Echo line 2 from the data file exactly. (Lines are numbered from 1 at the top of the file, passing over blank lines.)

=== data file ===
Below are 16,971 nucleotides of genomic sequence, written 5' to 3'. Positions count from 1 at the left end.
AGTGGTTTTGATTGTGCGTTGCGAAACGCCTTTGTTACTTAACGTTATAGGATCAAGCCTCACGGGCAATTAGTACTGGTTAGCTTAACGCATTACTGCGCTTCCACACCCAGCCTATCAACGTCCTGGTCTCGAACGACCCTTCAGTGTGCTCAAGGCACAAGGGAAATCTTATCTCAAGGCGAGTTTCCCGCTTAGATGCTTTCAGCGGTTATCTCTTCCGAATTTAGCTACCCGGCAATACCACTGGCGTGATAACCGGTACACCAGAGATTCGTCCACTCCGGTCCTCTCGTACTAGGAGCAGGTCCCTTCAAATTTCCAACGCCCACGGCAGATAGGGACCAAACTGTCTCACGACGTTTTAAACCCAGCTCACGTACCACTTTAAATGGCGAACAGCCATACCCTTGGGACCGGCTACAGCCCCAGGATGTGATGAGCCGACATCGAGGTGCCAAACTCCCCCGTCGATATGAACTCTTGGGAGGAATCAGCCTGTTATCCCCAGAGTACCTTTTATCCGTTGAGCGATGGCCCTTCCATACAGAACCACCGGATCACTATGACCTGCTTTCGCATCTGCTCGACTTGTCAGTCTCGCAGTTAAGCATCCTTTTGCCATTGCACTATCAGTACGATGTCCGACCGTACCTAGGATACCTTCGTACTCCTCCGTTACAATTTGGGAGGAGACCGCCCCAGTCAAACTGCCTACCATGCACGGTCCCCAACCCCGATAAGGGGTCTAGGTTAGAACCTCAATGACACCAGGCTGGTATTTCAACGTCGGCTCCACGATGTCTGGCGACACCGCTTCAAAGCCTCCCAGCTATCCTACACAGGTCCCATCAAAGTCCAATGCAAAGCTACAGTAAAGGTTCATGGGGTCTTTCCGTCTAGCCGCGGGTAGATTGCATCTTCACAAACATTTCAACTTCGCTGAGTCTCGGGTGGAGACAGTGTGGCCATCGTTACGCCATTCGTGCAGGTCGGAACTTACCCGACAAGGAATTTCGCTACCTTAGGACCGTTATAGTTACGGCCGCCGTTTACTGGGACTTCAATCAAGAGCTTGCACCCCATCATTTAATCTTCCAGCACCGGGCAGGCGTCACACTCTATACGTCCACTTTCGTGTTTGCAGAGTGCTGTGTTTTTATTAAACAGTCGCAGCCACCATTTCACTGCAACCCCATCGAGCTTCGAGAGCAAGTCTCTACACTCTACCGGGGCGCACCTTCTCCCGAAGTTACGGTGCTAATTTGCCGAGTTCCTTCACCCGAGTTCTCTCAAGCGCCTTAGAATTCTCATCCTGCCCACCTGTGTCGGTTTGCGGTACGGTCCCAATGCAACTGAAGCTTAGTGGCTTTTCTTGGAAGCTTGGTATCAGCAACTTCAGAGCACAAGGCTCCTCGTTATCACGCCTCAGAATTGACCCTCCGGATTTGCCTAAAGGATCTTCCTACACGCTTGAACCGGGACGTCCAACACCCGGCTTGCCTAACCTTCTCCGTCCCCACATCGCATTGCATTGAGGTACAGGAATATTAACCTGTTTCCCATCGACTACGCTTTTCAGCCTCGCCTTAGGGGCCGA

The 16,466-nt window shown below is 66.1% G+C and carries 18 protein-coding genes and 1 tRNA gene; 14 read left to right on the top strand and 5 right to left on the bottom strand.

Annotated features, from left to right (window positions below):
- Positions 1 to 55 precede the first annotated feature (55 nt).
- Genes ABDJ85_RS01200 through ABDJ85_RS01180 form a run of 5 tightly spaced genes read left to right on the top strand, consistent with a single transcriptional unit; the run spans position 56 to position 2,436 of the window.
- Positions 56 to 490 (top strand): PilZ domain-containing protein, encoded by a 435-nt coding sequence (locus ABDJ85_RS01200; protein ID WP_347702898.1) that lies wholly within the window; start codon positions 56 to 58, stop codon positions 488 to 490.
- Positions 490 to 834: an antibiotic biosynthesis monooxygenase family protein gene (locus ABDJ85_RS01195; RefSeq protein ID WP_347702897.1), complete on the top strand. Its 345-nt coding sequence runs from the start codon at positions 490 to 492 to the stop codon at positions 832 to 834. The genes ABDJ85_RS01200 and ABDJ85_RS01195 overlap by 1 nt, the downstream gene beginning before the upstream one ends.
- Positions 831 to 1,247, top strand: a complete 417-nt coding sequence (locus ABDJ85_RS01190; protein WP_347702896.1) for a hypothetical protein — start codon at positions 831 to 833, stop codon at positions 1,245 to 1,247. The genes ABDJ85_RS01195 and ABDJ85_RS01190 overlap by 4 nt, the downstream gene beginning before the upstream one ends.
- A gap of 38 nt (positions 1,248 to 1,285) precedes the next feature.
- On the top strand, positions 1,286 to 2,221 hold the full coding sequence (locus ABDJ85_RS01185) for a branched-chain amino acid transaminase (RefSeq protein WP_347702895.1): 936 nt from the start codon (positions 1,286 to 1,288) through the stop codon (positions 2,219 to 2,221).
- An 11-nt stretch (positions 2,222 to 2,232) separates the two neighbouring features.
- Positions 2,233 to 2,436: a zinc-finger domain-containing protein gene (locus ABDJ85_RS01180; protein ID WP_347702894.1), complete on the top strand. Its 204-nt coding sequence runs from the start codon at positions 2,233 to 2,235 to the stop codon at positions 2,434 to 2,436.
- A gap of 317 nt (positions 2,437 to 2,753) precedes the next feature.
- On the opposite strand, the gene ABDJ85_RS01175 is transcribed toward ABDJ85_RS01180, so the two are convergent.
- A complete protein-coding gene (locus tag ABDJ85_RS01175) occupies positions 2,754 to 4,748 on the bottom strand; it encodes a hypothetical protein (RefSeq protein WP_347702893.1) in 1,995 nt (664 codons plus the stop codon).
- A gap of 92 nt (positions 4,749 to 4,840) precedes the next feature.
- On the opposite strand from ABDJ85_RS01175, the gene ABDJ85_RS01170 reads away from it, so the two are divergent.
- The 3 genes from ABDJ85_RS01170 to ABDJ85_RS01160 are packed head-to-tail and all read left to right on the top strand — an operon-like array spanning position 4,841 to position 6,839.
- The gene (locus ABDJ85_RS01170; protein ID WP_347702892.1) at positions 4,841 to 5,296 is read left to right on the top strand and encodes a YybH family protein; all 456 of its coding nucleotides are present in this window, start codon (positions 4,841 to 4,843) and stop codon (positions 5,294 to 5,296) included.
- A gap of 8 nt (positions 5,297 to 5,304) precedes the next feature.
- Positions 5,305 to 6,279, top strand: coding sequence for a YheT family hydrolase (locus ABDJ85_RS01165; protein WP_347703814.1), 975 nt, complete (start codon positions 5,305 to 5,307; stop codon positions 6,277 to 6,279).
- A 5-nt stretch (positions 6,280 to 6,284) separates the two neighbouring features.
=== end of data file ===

AGTGGTTTTGATTGTGCGTTGCGAAACGCCTTTGTTACTTAACGTTATAGGATCAAGCCTCACGGGCAATTAGTACTGGTTAGCTTAACGCATTACTGCGCTTCCACACCCAGCCTATCAACGTCCTGGTCTCGAACGACCCTTCAGTGTGCTCAAGGCACAAGGGAAATCTTATCTCAAGGCGAGTTTCCCGCTTAGATGCTTTCAGCGGTTATCTCTTCCGAATTTAGCTACCCGGCAATACCACTGGCGTGATAACCGGTACACCAGAGATTCGTCCACTCCGGTCCTCTCGTACTAGGAGCAGGTCCCTTCAAATTTCCAACGCCCACGGCAGATAGGGACCAAACTGTCTCACGACGTTTTAAACCCAGCTCACGTACCACTTTAAATGGCGAACAGCCATACCCTTGGGACCGGCTACAGCCCCAGGATGTGATGAGCCGACATCGAGGTGCCAAACTCCCCCGTCGATATGAACTCTTGGGAGGAATCAGCCTGTTATCCCCAGAGTACCTTTTATCCGTTGAGCGATGGCCCTTCCATACAGAACCACCGGATCACTATGACCTGCTTTCGCATCTGCTCGACTTGTCAGTCTCGCAGTTAAGCATCCTTTTGCCATTGCACTATCAGTACGATGTCCGACCGTACCTAGGATACCTTCGTACTCCTCCGTTACAATTTGGGAGGAGACCGCCCCAGTCAAACTGCCTACCATGCACGGTCCCCAACCCCGATAAGGGGTCTAGGTTAGAACCTCAATGACACCAGGCTGGTATTTCAACGTCGGCTCCACGATGTCTGGCGACACCGCTTCAAAGCCTCCCAGCTATCCTACACAGGTCCCATCAAAGTCCAATGCAAAGCTACAGTAAAGGTTCATGGGGTCTTTCCGTCTAGCCGCGGGTAGATTGCATCTTCACAAACATTTCAACTTCGCTGAGTCTCGGGTGGAGACAGTGTGGCCATCGTTACGCCATTCGTGCAGGTCGGAACTTACCCGACAAGGAATTTCGCTACCTTAGGACCGTTATAGTTACGGCCGCCGTTTACTGGGACTTCAATCAAGAGCTTGCACCCCATCATTTAATCTTCCAGCACCGGGCAGGCGTCACACTCTATACGTCCACTTTCGTGTTTGCAGAGTGCTGTGTTTTTATTAAACAGTCGCAGCCACCATTTCACTGCAACCCCATCGAGCTTCGAGAGCAAGTCTCTACACTCTACCGGGGCGCACCTTCTCCCGAAGTTACGGTGCTAATTTGCCGAGTTCCTTCACCCGAGTTCTCTCAAGCGCCTTAGAATTCTCATCCTGCCCACCTGTGTCGGTTTGCGGTACGGTCCCAATGCAACTGAAGCTTAGTGGCTTTTCTTGGAAGCTTGGTATCAGCAACTTCAGAGCACAAGGCTCCTCGTTATCACGCCTCAGAATTGACCCTCCGGATTTGCCTAAAGGATCTTCCTACACGCTTGAACCGGGACGTCCAACACCCGGCTTGCCTAACCTTCTCCGTCCCCACATCGCATTGCATTGAGGTACAGGAATATTAACCTGTTTCCCATCGACTACGCTTTTCAGCCTCGCCTTAGGGGCCGA